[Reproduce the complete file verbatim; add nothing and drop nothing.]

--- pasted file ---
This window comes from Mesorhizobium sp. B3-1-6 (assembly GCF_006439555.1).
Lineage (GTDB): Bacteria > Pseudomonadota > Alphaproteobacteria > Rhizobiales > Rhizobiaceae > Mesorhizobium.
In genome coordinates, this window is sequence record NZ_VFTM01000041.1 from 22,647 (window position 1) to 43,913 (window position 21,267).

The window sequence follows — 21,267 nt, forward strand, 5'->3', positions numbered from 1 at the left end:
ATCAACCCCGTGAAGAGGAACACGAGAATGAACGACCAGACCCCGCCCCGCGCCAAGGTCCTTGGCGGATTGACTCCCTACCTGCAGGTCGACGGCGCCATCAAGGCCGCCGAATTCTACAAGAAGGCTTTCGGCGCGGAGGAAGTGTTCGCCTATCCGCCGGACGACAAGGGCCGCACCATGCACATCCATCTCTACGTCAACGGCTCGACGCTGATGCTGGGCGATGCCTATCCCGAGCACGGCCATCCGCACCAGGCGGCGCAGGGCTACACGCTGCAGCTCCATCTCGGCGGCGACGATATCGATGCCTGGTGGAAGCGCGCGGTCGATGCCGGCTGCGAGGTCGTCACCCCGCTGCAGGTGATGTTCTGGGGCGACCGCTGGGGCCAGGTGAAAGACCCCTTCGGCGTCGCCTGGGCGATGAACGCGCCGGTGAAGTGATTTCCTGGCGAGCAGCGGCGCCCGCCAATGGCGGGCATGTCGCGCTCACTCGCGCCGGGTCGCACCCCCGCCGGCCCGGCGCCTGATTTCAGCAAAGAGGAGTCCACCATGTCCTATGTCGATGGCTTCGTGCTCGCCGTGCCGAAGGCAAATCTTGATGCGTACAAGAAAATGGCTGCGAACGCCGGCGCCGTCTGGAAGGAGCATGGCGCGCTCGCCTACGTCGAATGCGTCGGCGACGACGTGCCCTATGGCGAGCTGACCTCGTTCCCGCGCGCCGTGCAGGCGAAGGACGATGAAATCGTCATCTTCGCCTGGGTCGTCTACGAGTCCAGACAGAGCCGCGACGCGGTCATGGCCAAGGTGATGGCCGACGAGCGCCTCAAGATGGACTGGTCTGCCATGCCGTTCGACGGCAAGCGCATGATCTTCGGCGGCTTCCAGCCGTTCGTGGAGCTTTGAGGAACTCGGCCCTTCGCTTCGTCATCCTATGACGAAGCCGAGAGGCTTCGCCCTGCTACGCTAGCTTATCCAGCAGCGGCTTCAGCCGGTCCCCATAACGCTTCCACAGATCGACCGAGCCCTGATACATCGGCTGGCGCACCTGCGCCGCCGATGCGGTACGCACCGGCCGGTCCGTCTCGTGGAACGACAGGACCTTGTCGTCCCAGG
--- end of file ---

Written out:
This window comes from Mesorhizobium sp. B3-1-6 (assembly GCF_006439555.1).
Lineage (GTDB): Bacteria > Pseudomonadota > Alphaproteobacteria > Rhizobiales > Rhizobiaceae > Mesorhizobium.
In genome coordinates, this window is sequence record NZ_VFTM01000041.1 from 22,647 (window position 1) to 43,913 (window position 21,267).

The window sequence follows — 21,267 nt, forward strand, 5'->3', positions numbered from 1 at the left end:
ATCAACCCCGTGAAGAGGAACACGAGAATGAACGACCAGACCCCGCCCCGCGCCAAGGTCCTTGGCGGATTGACTCCCTACCTGCAGGTCGACGGCGCCATCAAGGCCGCCGAATTCTACAAGAAGGCTTTCGGCGCGGAGGAAGTGTTCGCCTATCCGCCGGACGACAAGGGCCGCACCATGCACATCCATCTCTACGTCAACGGCTCGACGCTGATGCTGGGCGATGCCTATCCCGAGCACGGCCATCCGCACCAGGCGGCGCAGGGCTACACGCTGCAGCTCCATCTCGGCGGCGACGATATCGATGCCTGGTGGAAGCGCGCGGTCGATGCCGGCTGCGAGGTCGTCACCCCGCTGCAGGTGATGTTCTGGGGCGACCGCTGGGGCCAGGTGAAAGACCCCTTCGGCGTCGCCTGGGCGATGAACGCGCCGGTGAAGTGATTTCCTGGCGAGCAGCGGCGCCCGCCAATGGCGGGCATGTCGCGCTCACTCGCGCCGGGTCGCACCCCCGCCGGCCCGGCGCCTGATTTCAGCAAAGAGGAGTCCACCATGTCCTATGTCGATGGCTTCGTGCTCGCCGTGCCGAAGGCAAATCTTGATGCGTACAAGAAAATGGCTGCGAACGCCGGCGCCGTCTGGAAGGAGCATGGCGCGCTCGCCTACGTCGAATGCGTCGGCGACGACGTGCCCTATGGCGAGCTGACCTCGTTCCCGCGCGCCGTGCAGGCGAAGGACGATGAAATCGTCATCTTCGCCTGGGTCGTCTACGAGTCCAGACAGAGCCGCGACGCGGTCATGGCCAAGGTGATGGCCGACGAGCGCCTCAAGATGGACTGGTCTGCCATGCCGTTCGACGGCAAGCGCATGATCTTCGGCGGCTTCCAGCCGTTCGTGGAGCTTTGAGGAACTCGGCCCTTCGCTTCGTCATCCTATGACGAAGCCGAGAGGCTTCGCCCTGCTACGCTAGCTTATCCAGCAGCGGCTTCAGCCGGTCCCCATAACGCTTCCACAGATCGACCGAGCCCTGATACATCGGCTGGCGCACCTGCGCCGCCGATGCGGTACGCACCGGCCGGTCCGTCTCGTGGAACGACAGGACCTTGTCGTCCCAGG